“Close, Koffi is a boy’s name, you might have a girl’s name, like Ama.  But, there is no way to know exactly what we’d be called because our week has seven days in it.  The week here is a cycle of all the market days;  and there are six markets before the cycle starts over.  So after the sixth day, their ‘week’ begins again.”  He began naming the market days in order, ‘Ketao,’ ‘Kpagouda,’ ‘Lassa-Soumdina,’ but she lost interest in the days and village names, thinking of whether or not “Ama” sounded good to her.   She decided it was time to focus on her mission instead, and went inside to shower and change.  Afterwards rummaging through her bags and unpacking, she became acutely aware that she had spontaneously moved in with a man she didn’t know.  The realization shocked her a little.  There was clearly a lot to consider and discuss, and nervous anxiety passed over her like a wave.  He greeted her with a smile in the hallway, and she felt the anxiety turn to excitement.    For some reason, she trusted in him, and could not put a finger on the intuition that drove it.

She went outside with Koffi to put it out of mind.  She approached him in French, “can we please go to your village so I can take some notes on your Kabye, the local dialect?”  “Yes, Madame. But…the mountain is far, and it’s a climb,” replied Koffi.  She liked his sincere and respectful way of speaking to her, so gentle from a farmer and student with skin like sandpaper on his hands.  “Don’t worry, I’ll make it,” she said.  It was Sunday, and she was not yet used to days without church services, but seeing as how she was doing missionary work translating the Bible into Kabye, she found it easy on her conscience.  She realized, had she lived completely alone, she would be lonely on Sundays.

The set off for the hills above Kpagouda and followed a two-lane road that became a one-lane road, and eventually became a trail, and veered off to the right suddenly at a lonely concrete one-room school building.  She marched up the hill, determined, and breathing and feeling good despite the sun blazing on her.  Everything looked so vibrant with this much sunlight and all the bright, light colors contrasted with dark buildings, trees, and people around.  She felt relieved to sit when they arrived at several low thatch-roofed huts.  Koffi clapped twice, respectfully, before entering the compound.  Once inside, an elderly woman was found sitting on the ground.  She did not get up.  Koffi went and kneeled with her and spoke several greetings, “…Alaffia, tonodah, alaffia,…” and got up to introduce her.  “This is my mother, Ama,” said Koffi, and spoke to his mother in Kabye quickly.  All she could make out clearly was “anasara,” meaning white person, and she figured she was being introduced to Ama Malou.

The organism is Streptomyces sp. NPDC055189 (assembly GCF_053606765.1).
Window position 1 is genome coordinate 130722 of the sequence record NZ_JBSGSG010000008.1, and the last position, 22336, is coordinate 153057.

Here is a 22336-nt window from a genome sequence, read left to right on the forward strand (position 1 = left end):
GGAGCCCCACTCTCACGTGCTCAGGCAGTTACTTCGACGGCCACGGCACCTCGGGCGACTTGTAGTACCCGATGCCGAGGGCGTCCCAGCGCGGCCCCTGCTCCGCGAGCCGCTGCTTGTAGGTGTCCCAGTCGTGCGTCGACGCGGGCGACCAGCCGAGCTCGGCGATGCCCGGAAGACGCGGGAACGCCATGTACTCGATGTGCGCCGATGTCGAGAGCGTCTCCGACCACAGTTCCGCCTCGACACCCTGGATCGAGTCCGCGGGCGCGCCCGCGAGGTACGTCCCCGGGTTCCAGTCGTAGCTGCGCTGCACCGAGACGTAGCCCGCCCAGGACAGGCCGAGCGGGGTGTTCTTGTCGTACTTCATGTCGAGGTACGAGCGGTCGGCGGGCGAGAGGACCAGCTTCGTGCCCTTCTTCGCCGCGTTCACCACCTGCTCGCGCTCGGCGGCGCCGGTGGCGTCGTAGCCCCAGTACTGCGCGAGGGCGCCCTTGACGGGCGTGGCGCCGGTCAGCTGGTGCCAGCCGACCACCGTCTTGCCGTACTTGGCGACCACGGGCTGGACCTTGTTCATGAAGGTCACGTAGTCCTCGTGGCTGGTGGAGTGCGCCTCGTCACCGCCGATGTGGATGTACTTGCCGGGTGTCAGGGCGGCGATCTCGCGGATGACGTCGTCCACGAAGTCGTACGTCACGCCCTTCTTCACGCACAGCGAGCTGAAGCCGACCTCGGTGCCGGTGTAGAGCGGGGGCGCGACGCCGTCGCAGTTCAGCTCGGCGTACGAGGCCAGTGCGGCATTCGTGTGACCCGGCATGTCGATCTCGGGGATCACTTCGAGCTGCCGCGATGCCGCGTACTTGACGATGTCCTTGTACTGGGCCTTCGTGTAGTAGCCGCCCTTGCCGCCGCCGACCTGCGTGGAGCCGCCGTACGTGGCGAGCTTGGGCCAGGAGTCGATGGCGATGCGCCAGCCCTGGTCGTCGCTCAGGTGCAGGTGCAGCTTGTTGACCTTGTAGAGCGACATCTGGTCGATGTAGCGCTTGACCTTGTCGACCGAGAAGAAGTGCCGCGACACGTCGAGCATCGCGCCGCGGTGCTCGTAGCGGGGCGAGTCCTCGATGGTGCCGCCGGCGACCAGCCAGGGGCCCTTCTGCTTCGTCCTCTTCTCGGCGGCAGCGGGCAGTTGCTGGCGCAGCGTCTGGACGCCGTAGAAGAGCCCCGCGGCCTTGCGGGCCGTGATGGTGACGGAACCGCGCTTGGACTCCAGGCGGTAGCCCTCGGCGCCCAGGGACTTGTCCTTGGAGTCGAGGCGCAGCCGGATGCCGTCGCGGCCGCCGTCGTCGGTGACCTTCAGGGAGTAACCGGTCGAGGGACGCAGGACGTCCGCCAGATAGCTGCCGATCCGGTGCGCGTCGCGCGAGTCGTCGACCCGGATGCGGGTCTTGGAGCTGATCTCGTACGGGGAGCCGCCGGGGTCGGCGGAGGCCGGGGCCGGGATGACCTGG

“Why did you clap before entering your own home?”  she asked quizzically.

“It is important to always show respect, especially to our father and mother,”  Koffi replied.  “Do you want me to translate while you speak to her?”  She pulled her pen and paper from her backpack, and began writing down symbols for sounds of the local Kabye dialect.   Kabye was a completely phonetic language, with no written characters or symbols.  His mother walked on her hands and feet in a sort of bear walk.  It came out later that this was due to a kind of scoliosis.   She sat and took notes, as Koffi pointed out certain items and the way they describe them.  His mother evidently took great delight from having her here, with her son Koffi.   She felt bad turning down water, cool water especially on such a hot day, from Koffi and his mother, but she was aware that the water here was not purified.   After a warm afternoon taking translations, she put her book away and noticed that Mrs. Malou had been staring at her for a while.  She got up, went into her hut, and came out again.  Mme Malou walked over and presented her a small necklace with cowrie shells and beadwork in black, blue, white, and purple, all on the same beads.   When she looked confused about whether or not to handle it, Mme Malou reaches out, takes her hand, and places the necklace in her hand.

“My mother wants you to have it.  It was a gift from her mother to her.  She has no daughter to give it to, so you should have it,” Koffi said, “it brings good fortune for many healthy children.  You see the little carved figure with the big head and eyes made of cowrie shells.  That’s a baby to come.”  She felt tongue-tied, thinking, a baby? I’m not even married.  Heaven forbid a child born here, now, out of wedlock.  What do I say?  

“Ummmm…thank you very much, I’ll treasure it and keep it for when I am married.”

Koffi meanwhile, entered a hut and emerged with a yam, bigger than his forearm, and clearly heavy.  He took a small rag, like a handtowel, folded it into a small circle and placed the circle on his head, and then put the yam on top for the hike back down the mountain. They made many good-bye gestures, including “bye-bye” and hand waves she was familiar with.  Mrs. Malou gave a hand wave that looked like she was swishing a fly away.  The path quickly grew narrow after the edge of the village, then disappeared completely until they neared his old school, next to a gravel one-lane road, later opening to two lanes.  All the while, Koffi’s head remained almost perfectly still as his body moved to accomodate the weight and keep it balanced, his shoulders and hips swaying a little side to side.   As they descended, she drank the remaining water from her second water bottle.  She felt herself stop perspiring, her clothing now drier than earlier in the day, her skin also dry and reddened.